Despite the Copyright Office closure, the United States Patent & Trademark Office remains open … at least for several weeks! It’s hardly a silver lining but not all agencies are impacted in the same way.

The USPTO notice reads as follows:

During the general government shutdown that began October 1, 2013, the United States Patent and Trademark Office will remain open, using prior year reserve fee collections to operate as usual for approximately four weeks. We continue to assess our fee collections compared to our operating requirements to determine how long we will be able to operate in this capacity during a general government shutdown. We will provide an update as more definitive information becomes available.

Should we exhaust these reserve funds before the general government shutdown comes to an end, USPTO would shut down at that time, although a very small staff would continue to work to accept new applications and maintain IT infrastructure, among other functions. (Should it become necessary for USPTO to shut down, details of the agency’s plan for an orderly shutdown are available on page 78 of the United States Department of Commerce’s shutdown plan, available here.)

It was avoidable. Continue reading “Government Shutdown Affects IP Profs, Attys too … Copyright.gov down!”

Event: Copyright Matters Program July 29, 2013: Copyright Conversations with the United Kingdom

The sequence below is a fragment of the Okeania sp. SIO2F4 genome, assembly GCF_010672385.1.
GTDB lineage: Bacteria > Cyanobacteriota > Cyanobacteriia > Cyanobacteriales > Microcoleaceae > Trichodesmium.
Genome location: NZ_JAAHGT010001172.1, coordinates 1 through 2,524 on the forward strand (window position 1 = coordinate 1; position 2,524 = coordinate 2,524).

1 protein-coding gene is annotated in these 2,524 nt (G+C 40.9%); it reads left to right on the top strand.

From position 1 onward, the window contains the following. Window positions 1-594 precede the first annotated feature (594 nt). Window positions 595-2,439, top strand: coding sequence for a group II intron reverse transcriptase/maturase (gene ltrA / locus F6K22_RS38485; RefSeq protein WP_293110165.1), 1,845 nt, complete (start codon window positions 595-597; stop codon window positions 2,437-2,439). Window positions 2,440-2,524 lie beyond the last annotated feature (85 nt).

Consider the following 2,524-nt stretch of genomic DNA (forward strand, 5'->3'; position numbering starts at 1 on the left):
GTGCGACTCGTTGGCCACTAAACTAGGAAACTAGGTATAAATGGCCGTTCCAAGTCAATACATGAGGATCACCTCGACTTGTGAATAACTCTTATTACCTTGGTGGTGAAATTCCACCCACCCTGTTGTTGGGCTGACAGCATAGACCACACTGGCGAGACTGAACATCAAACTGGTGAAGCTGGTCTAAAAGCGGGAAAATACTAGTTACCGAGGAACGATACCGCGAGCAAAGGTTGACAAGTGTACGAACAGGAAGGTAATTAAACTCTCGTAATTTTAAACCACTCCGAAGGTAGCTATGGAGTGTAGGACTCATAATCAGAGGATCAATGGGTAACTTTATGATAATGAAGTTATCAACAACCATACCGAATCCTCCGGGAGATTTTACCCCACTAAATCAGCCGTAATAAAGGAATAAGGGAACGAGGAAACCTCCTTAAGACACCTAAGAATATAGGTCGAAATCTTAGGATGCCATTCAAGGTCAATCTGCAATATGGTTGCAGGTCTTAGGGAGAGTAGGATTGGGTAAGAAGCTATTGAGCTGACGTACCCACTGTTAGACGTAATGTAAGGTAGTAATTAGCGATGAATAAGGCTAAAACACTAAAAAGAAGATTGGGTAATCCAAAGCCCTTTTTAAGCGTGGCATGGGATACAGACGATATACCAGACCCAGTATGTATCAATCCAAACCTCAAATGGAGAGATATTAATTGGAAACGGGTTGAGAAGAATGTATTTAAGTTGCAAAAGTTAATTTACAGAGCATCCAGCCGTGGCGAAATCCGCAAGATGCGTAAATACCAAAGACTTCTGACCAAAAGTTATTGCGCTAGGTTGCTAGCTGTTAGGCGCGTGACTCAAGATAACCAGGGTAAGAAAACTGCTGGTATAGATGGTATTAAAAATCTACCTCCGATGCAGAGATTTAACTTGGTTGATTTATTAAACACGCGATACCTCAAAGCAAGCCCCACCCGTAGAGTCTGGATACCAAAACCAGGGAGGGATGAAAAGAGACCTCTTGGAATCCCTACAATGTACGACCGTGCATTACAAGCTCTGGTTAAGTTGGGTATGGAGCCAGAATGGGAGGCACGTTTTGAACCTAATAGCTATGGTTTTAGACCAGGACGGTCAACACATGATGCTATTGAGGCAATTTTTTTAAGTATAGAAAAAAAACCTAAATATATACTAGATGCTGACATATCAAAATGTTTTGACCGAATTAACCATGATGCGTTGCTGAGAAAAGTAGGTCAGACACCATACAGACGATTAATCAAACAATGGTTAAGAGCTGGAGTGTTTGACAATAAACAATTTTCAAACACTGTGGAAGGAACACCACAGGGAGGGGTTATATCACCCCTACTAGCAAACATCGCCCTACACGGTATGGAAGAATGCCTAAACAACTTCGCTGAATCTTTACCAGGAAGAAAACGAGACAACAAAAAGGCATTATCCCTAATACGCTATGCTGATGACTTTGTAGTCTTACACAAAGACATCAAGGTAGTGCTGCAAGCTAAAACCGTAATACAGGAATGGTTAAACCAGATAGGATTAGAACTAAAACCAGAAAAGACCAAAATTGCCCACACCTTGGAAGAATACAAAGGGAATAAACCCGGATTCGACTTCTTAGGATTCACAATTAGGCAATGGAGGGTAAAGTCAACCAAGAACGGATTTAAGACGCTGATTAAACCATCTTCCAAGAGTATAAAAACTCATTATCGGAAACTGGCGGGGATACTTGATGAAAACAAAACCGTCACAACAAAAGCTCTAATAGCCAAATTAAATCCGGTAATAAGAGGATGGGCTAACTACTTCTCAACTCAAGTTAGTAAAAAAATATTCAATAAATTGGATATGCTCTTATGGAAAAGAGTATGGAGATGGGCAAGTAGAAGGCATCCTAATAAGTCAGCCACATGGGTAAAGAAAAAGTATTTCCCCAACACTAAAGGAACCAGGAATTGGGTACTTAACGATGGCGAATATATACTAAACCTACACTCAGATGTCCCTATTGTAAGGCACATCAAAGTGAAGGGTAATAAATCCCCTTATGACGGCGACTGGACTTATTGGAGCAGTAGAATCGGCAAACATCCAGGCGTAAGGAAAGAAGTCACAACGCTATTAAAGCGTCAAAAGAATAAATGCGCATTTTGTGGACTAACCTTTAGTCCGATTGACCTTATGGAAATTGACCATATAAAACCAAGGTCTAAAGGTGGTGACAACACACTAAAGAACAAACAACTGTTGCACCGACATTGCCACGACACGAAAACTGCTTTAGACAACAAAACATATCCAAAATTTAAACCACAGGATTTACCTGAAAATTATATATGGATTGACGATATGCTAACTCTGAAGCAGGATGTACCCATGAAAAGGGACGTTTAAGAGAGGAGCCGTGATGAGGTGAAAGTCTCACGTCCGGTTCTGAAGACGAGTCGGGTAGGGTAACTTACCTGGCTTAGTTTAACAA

News from the Copyright Office: 

Copyright Matters Program to Take Place July 29, 2013: Copyright Conversations with the United Kingdom

The U.S. Copyright Office will present a Copyright Matters program on July 29, 2013, at 10:00 a.m. Entitled Copyright Conversations with the United Kingdom, the program will be held in the Library of Congress Mumford Room, located on the 6th floor of the James Madison Memorial Building, 101 Independence Avenue SE, Washington, D.C. Please allow time to enter the building and pass through security. The Mumford Room is accessible through the central elevator bank, closest to Independence Avenue.

The program will feature John Alty, chief executive officer and comptroller general of the Intellectual Property Office of the United Kingdom as well as Neil Feinson, director of international policy and Adam Williams, deputy director of international policy. In a conversation with Register of Copyrights Maria A. Pallante and senior officials of the U.S. Copyright Office, the panelists will discuss current copyright policy issues facing the United Kingdom and the United States, such as orphan works, extended collective licensing, small claims and recent efforts in both countries to update the copyright legal system for the digital age. The event is free and open to the public.

Additional information is accessible on our Copyright Matters page located at http://www.copyright.gov/copyrightmatters.html.